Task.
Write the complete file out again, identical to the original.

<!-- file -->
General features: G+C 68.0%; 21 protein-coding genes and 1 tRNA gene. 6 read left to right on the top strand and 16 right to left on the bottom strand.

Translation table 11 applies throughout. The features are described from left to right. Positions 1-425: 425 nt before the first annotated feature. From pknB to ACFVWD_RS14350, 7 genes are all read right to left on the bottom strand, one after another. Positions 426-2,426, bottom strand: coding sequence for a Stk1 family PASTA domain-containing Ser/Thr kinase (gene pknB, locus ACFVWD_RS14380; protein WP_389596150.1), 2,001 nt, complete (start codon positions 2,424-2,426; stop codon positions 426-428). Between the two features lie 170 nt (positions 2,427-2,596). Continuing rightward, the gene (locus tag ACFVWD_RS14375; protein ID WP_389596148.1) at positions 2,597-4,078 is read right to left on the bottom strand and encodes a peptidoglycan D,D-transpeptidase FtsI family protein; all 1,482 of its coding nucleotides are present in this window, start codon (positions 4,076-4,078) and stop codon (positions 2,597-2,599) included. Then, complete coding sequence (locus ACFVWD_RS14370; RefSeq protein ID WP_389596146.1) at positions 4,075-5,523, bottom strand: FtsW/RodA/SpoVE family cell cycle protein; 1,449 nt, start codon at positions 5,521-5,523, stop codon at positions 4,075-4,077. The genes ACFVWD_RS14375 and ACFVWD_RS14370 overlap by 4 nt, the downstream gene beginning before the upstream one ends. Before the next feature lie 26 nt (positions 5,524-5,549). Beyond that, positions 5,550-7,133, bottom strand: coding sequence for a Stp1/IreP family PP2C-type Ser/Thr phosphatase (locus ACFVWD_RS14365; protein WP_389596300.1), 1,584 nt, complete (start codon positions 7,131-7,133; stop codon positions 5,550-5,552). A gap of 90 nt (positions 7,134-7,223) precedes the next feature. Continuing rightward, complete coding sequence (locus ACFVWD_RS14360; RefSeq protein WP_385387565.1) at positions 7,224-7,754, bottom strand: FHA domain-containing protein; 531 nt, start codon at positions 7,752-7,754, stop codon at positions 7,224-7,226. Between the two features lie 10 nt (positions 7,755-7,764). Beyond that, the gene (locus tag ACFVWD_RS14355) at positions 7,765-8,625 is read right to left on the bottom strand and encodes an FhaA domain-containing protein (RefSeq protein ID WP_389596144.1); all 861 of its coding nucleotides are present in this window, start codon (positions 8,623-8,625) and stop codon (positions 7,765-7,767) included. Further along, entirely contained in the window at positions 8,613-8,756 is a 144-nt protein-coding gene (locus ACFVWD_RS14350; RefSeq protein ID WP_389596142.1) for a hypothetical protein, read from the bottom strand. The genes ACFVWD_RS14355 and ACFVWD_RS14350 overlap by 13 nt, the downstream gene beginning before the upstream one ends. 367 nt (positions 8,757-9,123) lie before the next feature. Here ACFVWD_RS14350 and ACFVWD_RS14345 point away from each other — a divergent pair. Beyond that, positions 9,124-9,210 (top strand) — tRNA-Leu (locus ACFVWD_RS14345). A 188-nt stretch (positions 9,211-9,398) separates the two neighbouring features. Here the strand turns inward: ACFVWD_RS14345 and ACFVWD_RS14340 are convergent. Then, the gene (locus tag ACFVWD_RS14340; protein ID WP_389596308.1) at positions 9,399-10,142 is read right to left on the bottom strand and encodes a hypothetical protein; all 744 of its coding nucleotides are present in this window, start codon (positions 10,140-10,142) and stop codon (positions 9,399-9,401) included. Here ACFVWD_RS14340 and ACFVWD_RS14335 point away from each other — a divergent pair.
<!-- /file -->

General features: G+C 68.0%; 21 protein-coding genes and 1 tRNA gene. 6 read left to right on the top strand and 16 right to left on the bottom strand.

Translation table 11 applies throughout. The features are described from left to right. Positions 1-425: 425 nt before the first annotated feature. From pknB to ACFVWD_RS14350, 7 genes are all read right to left on the bottom strand, one after another. Positions 426-2,426, bottom strand: coding sequence for a Stk1 family PASTA domain-containing Ser/Thr kinase (gene pknB, locus ACFVWD_RS14380; protein WP_389596150.1), 2,001 nt, complete (start codon positions 2,424-2,426; stop codon positions 426-428). Between the two features lie 170 nt (positions 2,427-2,596). Continuing rightward, the gene (locus tag ACFVWD_RS14375; protein ID WP_389596148.1) at positions 2,597-4,078 is read right to left on the bottom strand and encodes a peptidoglycan D,D-transpeptidase FtsI family protein; all 1,482 of its coding nucleotides are present in this window, start codon (positions 4,076-4,078) and stop codon (positions 2,597-2,599) included. Then, complete coding sequence (locus ACFVWD_RS14370; RefSeq protein ID WP_389596146.1) at positions 4,075-5,523, bottom strand: FtsW/RodA/SpoVE family cell cycle protein; 1,449 nt, start codon at positions 5,521-5,523, stop codon at positions 4,075-4,077. The genes ACFVWD_RS14375 and ACFVWD_RS14370 overlap by 4 nt, the downstream gene beginning before the upstream one ends. Before the next feature lie 26 nt (positions 5,524-5,549). Beyond that, positions 5,550-7,133, bottom strand: coding sequence for a Stp1/IreP family PP2C-type Ser/Thr phosphatase (locus ACFVWD_RS14365; protein WP_389596300.1), 1,584 nt, complete (start codon positions 7,131-7,133; stop codon positions 5,550-5,552). A gap of 90 nt (positions 7,134-7,223) precedes the next feature. Continuing rightward, complete coding sequence (locus ACFVWD_RS14360; RefSeq protein WP_385387565.1) at positions 7,224-7,754, bottom strand: FHA domain-containing protein; 531 nt, start codon at positions 7,752-7,754, stop codon at positions 7,224-7,226. Between the two features lie 10 nt (positions 7,755-7,764). Beyond that, the gene (locus tag ACFVWD_RS14355) at positions 7,765-8,625 is read right to left on the bottom strand and encodes an FhaA domain-containing protein (RefSeq protein ID WP_389596144.1); all 861 of its coding nucleotides are present in this window, start codon (positions 8,623-8,625) and stop codon (positions 7,765-7,767) included. Further along, entirely contained in the window at positions 8,613-8,756 is a 144-nt protein-coding gene (locus ACFVWD_RS14350; RefSeq protein ID WP_389596142.1) for a hypothetical protein, read from the bottom strand. The genes ACFVWD_RS14355 and ACFVWD_RS14350 overlap by 13 nt, the downstream gene beginning before the upstream one ends. 367 nt (positions 8,757-9,123) lie before the next feature. Here ACFVWD_RS14350 and ACFVWD_RS14345 point away from each other — a divergent pair. Beyond that, positions 9,124-9,210 (top strand) — tRNA-Leu (locus ACFVWD_RS14345). A 188-nt stretch (positions 9,211-9,398) separates the two neighbouring features. Here the strand turns inward: ACFVWD_RS14345 and ACFVWD_RS14340 are convergent. Then, the gene (locus tag ACFVWD_RS14340; protein ID WP_389596308.1) at positions 9,399-10,142 is read right to left on the bottom strand and encodes a hypothetical protein; all 744 of its coding nucleotides are present in this window, start codon (positions 10,140-10,142) and stop codon (positions 9,399-9,401) included. Here ACFVWD_RS14340 and ACFVWD_RS14335 point away from each other — a divergent pair.